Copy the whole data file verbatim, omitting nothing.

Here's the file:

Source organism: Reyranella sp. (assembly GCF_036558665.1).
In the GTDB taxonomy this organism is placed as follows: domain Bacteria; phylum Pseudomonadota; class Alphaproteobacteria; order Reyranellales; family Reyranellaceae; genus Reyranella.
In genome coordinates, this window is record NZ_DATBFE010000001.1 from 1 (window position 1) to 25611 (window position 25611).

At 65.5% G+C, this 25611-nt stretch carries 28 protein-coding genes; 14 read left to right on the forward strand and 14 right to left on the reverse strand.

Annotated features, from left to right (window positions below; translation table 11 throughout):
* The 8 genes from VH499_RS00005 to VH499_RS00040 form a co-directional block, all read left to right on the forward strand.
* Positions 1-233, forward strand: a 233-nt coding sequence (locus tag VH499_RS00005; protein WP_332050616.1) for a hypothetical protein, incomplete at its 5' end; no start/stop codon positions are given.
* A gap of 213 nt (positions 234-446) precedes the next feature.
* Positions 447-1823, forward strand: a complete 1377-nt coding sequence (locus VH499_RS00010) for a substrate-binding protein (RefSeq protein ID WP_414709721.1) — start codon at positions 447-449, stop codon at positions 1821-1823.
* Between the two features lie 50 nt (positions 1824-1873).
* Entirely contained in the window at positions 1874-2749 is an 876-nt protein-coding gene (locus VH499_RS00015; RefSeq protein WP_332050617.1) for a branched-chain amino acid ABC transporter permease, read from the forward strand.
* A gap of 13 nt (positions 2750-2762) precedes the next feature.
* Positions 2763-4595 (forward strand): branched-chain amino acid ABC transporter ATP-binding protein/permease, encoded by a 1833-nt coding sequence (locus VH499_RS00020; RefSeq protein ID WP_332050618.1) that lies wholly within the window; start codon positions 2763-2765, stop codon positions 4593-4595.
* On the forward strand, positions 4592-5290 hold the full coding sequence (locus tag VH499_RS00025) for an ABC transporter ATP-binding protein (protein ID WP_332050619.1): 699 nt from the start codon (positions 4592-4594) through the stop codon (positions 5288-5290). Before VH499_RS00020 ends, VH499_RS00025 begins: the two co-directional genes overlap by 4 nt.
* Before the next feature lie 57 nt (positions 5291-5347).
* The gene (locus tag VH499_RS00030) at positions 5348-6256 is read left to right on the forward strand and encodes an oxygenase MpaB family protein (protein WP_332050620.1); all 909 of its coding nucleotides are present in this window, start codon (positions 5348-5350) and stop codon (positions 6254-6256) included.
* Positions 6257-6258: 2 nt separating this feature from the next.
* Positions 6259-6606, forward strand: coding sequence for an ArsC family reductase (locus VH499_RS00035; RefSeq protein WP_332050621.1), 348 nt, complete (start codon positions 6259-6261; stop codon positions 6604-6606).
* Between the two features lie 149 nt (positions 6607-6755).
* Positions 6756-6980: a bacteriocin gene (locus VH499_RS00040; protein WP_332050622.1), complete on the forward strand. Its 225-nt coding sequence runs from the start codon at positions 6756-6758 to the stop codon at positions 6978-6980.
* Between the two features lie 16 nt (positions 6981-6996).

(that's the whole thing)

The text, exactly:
Source organism: Reyranella sp. (assembly GCF_036558665.1).
In the GTDB taxonomy this organism is placed as follows: domain Bacteria; phylum Pseudomonadota; class Alphaproteobacteria; order Reyranellales; family Reyranellaceae; genus Reyranella.
In genome coordinates, this window is record NZ_DATBFE010000001.1 from 1 (window position 1) to 25611 (window position 25611).

At 65.5% G+C, this 25611-nt stretch carries 28 protein-coding genes; 14 read left to right on the forward strand and 14 right to left on the reverse strand.

Annotated features, from left to right (window positions below; translation table 11 throughout):
* The 8 genes from VH499_RS00005 to VH499_RS00040 form a co-directional block, all read left to right on the forward strand.
* Positions 1-233, forward strand: a 233-nt coding sequence (locus tag VH499_RS00005; protein WP_332050616.1) for a hypothetical protein, incomplete at its 5' end; no start/stop codon positions are given.
* A gap of 213 nt (positions 234-446) precedes the next feature.
* Positions 447-1823, forward strand: a complete 1377-nt coding sequence (locus VH499_RS00010) for a substrate-binding protein (RefSeq protein ID WP_414709721.1) — start codon at positions 447-449, stop codon at positions 1821-1823.
* Between the two features lie 50 nt (positions 1824-1873).
* Entirely contained in the window at positions 1874-2749 is an 876-nt protein-coding gene (locus VH499_RS00015; RefSeq protein WP_332050617.1) for a branched-chain amino acid ABC transporter permease, read from the forward strand.
* A gap of 13 nt (positions 2750-2762) precedes the next feature.
* Positions 2763-4595 (forward strand): branched-chain amino acid ABC transporter ATP-binding protein/permease, encoded by a 1833-nt coding sequence (locus VH499_RS00020; RefSeq protein ID WP_332050618.1) that lies wholly within the window; start codon positions 2763-2765, stop codon positions 4593-4595.
* On the forward strand, positions 4592-5290 hold the full coding sequence (locus tag VH499_RS00025) for an ABC transporter ATP-binding protein (protein ID WP_332050619.1): 699 nt from the start codon (positions 4592-4594) through the stop codon (positions 5288-5290). Before VH499_RS00020 ends, VH499_RS00025 begins: the two co-directional genes overlap by 4 nt.
* Before the next feature lie 57 nt (positions 5291-5347).
* The gene (locus tag VH499_RS00030) at positions 5348-6256 is read left to right on the forward strand and encodes an oxygenase MpaB family protein (protein WP_332050620.1); all 909 of its coding nucleotides are present in this window, start codon (positions 5348-5350) and stop codon (positions 6254-6256) included.
* Positions 6257-6258: 2 nt separating this feature from the next.
* Positions 6259-6606, forward strand: coding sequence for an ArsC family reductase (locus VH499_RS00035; RefSeq protein WP_332050621.1), 348 nt, complete (start codon positions 6259-6261; stop codon positions 6604-6606).
* Between the two features lie 149 nt (positions 6607-6755).
* Positions 6756-6980: a bacteriocin gene (locus VH499_RS00040; protein WP_332050622.1), complete on the forward strand. Its 225-nt coding sequence runs from the start codon at positions 6756-6758 to the stop codon at positions 6978-6980.
* Between the two features lie 16 nt (positions 6981-6996).